slashed at him by the water against the planks at his side. He found that his
lips were framing excuses.
Duncan was on deck when the morning broke. It broke extraordinarily
slowly, a niggardly filtering of grey, sad light from the under edge of the
sea. The bare topmasts of the smacks showed one after the other. Duncan
watched each boat as it came into view with a keen suspense. This was a
ketch, and that, and that other, for there was the peak of its reefed
mainsail just visible, like a bird's wing, and at last he saw it — the
fish-cutter — lurching and rolling in the very middle of the fleet,
whither she had crept up in the night. He stared at it; his belly was pinched
with fear as a starveling's with hunger; and yet he was conscious that, in a
way, he would have been disappointed if it had not been there.
"No other smack is shipping its fish," quavered a voice at his elbow. It
was the voice of the baker's assistant.
"But this smack is," replied Weeks, and he set his mouth hard. "And,
what's more, my Willie is taking it aboard. Now, who'll go with Willie?"
Weeks swung round on Duncan and stared at him. Then he stared out to sea.
Then he stared again at Duncan.
"When I shipped as a hand on the Willing Mind, I took all a hand's
"And brought the willing mind," said Weeks with a smile, "Go, then! Some
one must go. Get the boat tackle ready, forward. Here, Willie, put your life-
belt on. You, too, Duncan, though God knows life-belts won't be of no manner
of use; but they'll save your insurance. Steady with the punt there! If it
slips inboard off the rail there will be a broken back! And, Willie, don't
get under the cutter's counter. She'll come atop of you and smash you like an
egg. I'll drop you as close as I can to windward, and pick you up as close as
I can to leeward."
The boat was dropped into the water and loaded up with fish-boxes. Duncan
and Willie Weeks took their places, and the boat slid away into a furrow.
Duncan sat in the boat and rowed. Willie Weeks stood in the stern, facing
him, and rowed and steered.
"Water!" said Willie every now and then, and a wave curled over the bows
and hit Duncan a stunning blow on the back.
"Row," said Willie, and Duncan rowed and rowed. His hands were ice, he sat
in water ice-cold, and his body perspired beneath his oil-skins, but he
rowed. Once, on the crest of a wave, Duncan looked out and saw below them the
deck of a smack, and the crew looking upwards at them as though they were a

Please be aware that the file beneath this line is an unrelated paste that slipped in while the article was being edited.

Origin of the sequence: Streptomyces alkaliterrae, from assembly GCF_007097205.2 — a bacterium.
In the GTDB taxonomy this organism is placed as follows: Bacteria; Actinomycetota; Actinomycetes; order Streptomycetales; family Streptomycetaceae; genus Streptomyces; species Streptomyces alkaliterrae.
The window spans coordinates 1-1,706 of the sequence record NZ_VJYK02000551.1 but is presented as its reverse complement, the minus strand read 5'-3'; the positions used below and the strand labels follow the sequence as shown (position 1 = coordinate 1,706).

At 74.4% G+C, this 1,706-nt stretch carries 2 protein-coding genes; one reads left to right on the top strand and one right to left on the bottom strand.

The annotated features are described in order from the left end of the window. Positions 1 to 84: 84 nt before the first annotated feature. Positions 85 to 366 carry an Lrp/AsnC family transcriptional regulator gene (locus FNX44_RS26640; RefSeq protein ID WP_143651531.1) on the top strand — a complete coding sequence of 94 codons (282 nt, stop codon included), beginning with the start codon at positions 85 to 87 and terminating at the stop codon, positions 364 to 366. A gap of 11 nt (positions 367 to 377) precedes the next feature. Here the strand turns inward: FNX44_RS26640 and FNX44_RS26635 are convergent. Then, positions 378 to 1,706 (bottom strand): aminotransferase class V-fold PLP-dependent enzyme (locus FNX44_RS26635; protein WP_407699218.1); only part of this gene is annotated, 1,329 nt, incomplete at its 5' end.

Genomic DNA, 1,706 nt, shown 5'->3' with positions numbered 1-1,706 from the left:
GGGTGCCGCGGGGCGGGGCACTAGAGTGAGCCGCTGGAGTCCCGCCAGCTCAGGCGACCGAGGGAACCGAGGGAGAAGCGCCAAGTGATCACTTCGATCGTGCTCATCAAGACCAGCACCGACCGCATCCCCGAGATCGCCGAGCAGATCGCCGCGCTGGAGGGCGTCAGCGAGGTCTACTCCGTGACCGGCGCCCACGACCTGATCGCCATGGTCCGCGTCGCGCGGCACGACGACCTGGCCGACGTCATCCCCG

horserace. "Row!" said Willie Weeks. Once, too, at the bottom of a slope down
which they had bumped dizzily, Duncan again looked out, and saw the spar of a
mainmast tossing just over the edge of a grey roller. "Row," said Weeks, and
a moment later, "Ship your oar!" and a rope caught him across the chest.
They were alongside the cutter.
Duncan made fast the rope.
"Push her off!" suddenly cried Willie, and grasped an oar. But he was too
late. The cutter's bulwarks swung down towards him, disappeared under water,
caught the punt fairly beneath the keel and scooped it clean on to the deck,
cargo and crew.
"And this is only the first trip!" said Willie.
The two following trips, however, were made without accident.
"Fifty-two boxes at two-pound-ten," said Weeks, as the boat was swung
inboard. "That's a hundred and four, and ten two's are twenty, and carry two,
and ten fives are fifty, and two carried, and twenties into that makes
twenty- six. One hundred and thirty pounds — this smack's mine, every
rope on her. I tell you what, Duncan: you've done me a good turn to-day, and
I'll do you another. I'll land you at Helsund, in Denmark, and you can get
clear away. All we can do now is to lie out this gale."
Before the afternoon the air was dark with a swither of foam and spray
blown off the waves in the thickness of a fog. The heavy bows of the smack
beat into the seas with a thud and a hiss — the thud of a steam-hammer,
the hiss of molten iron plunged into water; the waves raced exultingly up to
the bows from windward, and roared angrily away in a spume of foam from the
ship's keel to lee; and the thrumming and screaming of the storm in the
rigging exceeded all that Duncan had ever imagined. He clung to the stays
appalled. This storm was surely the perfect expression of anger, too
persistent for mere fury. There seemed to be a definite aim of destruction, a
deliberate attempt to wear the boat down, in the steady follow of wave upon
wave, and in the steady volume of the wind.
Captain Weeks, too, had lost all of a sudden all his exhilaration. He
stood moodily by Duncan's side, his mind evidently labouring like his ship.
He told Duncan stories which Duncan would rather not have listened to, the
story of the man who slipped as he stepped from the deck into the punt, and
weighted by his boots, had sunk down and down and down through the clearest,
calmest water without a struggle; the story of the punt which got its painter
under its keel and drowned three men; the story of the full-rigged ship which
got driven across the seven-fathom part of the Dogger — the part that
looks like a man's leg in the chart — and which was turned upside-down
through the bank breaking. The skipper and the mate got outside and clung to
her bottom, and a steam-cutter tried to get them off, but smashed them both
with her iron counter instead.
"Look!" said Weeks, gloomily pointing his finger. "I don't know why that
breaker didn't hit us. I don't know what we should have done if it had. I
can't think why it didn't hit us! Are you saved?"
Duncan was taken aback, and answered vaguely — "I hope so."
"But you must know," said Weeks, perplexed. The wind made a theological
discussion difficult. Weeks curved his hand into a trumpet, and bawled into
Duncan's ear: "You are either saved or not saved! It's a thing one knows. You
must know if you are saved, if you've felt the glow and illumination of it."